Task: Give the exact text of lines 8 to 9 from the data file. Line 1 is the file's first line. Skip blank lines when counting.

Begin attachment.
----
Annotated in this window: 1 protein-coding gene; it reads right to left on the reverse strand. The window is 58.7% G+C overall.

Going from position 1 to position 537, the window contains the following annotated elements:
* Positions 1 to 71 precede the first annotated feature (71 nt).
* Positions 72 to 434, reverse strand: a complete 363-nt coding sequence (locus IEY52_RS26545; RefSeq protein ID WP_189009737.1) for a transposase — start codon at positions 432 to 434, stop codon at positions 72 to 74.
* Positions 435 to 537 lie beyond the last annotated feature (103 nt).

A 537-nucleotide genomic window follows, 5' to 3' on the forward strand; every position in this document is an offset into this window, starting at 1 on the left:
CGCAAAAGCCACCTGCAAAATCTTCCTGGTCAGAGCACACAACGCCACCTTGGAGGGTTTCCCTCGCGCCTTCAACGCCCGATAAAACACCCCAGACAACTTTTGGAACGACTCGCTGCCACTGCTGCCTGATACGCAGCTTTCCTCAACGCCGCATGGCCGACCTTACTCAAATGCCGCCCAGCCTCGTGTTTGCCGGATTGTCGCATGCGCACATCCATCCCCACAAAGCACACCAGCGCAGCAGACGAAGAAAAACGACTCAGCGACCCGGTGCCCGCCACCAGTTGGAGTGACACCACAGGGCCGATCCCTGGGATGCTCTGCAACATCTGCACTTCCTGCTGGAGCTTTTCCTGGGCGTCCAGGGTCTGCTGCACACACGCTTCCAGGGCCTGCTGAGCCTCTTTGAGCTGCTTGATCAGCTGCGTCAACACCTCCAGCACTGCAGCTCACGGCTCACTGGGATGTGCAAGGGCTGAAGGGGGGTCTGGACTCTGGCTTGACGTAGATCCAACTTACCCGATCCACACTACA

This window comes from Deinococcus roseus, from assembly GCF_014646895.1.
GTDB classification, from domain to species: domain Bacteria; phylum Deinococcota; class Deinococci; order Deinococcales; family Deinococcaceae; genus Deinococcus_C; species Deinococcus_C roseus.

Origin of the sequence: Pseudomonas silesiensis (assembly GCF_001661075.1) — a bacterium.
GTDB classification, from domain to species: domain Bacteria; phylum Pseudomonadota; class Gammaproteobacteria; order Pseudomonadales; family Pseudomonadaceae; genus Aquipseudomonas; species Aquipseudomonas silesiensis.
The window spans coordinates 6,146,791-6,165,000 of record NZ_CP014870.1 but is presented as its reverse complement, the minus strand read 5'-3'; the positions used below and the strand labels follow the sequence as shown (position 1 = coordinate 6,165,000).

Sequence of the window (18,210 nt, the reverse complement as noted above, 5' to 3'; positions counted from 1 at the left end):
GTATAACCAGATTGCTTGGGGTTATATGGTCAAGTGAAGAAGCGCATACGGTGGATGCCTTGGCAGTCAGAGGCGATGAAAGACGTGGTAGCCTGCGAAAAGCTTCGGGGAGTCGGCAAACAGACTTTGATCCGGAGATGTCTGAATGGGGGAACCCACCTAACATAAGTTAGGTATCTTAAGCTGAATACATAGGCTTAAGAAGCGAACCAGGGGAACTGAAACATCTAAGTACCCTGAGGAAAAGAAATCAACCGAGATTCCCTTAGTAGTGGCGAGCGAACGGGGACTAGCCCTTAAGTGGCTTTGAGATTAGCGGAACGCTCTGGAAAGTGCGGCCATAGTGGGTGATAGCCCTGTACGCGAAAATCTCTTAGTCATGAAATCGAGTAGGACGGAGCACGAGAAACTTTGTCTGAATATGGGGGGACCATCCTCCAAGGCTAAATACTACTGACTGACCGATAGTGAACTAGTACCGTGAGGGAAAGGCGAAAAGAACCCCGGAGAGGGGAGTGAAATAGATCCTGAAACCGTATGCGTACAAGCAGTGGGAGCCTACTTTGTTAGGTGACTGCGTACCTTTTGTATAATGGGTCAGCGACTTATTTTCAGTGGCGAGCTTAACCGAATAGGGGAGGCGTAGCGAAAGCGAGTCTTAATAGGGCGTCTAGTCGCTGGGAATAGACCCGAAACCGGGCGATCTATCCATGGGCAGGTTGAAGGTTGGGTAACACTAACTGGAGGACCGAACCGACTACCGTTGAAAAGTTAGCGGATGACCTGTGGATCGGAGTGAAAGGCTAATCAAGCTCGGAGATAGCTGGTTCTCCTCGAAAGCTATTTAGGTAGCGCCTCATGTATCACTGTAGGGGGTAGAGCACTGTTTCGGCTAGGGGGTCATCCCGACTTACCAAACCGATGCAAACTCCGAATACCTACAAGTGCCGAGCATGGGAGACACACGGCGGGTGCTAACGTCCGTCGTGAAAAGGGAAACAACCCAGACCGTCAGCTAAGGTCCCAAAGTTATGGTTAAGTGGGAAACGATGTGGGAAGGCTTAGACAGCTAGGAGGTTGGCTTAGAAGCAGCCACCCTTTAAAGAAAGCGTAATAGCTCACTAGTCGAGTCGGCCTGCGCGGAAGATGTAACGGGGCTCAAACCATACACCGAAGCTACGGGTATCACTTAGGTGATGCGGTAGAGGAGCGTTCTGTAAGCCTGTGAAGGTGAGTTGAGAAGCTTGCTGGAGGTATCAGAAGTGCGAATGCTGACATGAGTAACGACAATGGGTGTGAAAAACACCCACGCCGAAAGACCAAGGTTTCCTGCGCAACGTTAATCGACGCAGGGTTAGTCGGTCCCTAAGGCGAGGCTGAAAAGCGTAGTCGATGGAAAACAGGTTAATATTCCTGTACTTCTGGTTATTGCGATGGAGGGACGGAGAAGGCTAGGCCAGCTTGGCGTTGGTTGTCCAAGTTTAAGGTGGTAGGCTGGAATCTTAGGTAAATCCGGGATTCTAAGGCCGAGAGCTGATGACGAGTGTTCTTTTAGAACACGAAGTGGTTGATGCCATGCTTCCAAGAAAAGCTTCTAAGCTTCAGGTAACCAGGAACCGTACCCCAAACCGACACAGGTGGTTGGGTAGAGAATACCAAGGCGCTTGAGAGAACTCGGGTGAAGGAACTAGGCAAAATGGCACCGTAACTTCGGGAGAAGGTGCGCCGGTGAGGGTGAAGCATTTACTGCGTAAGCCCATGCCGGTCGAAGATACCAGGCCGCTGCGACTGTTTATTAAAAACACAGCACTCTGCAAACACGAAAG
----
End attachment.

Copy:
This window comes from Deinococcus roseus, from assembly GCF_014646895.1.
GTDB classification, from domain to species: domain Bacteria; phylum Deinococcota; class Deinococci; order Deinococcales; family Deinococcaceae; genus Deinococcus_C; species Deinococcus_C roseus.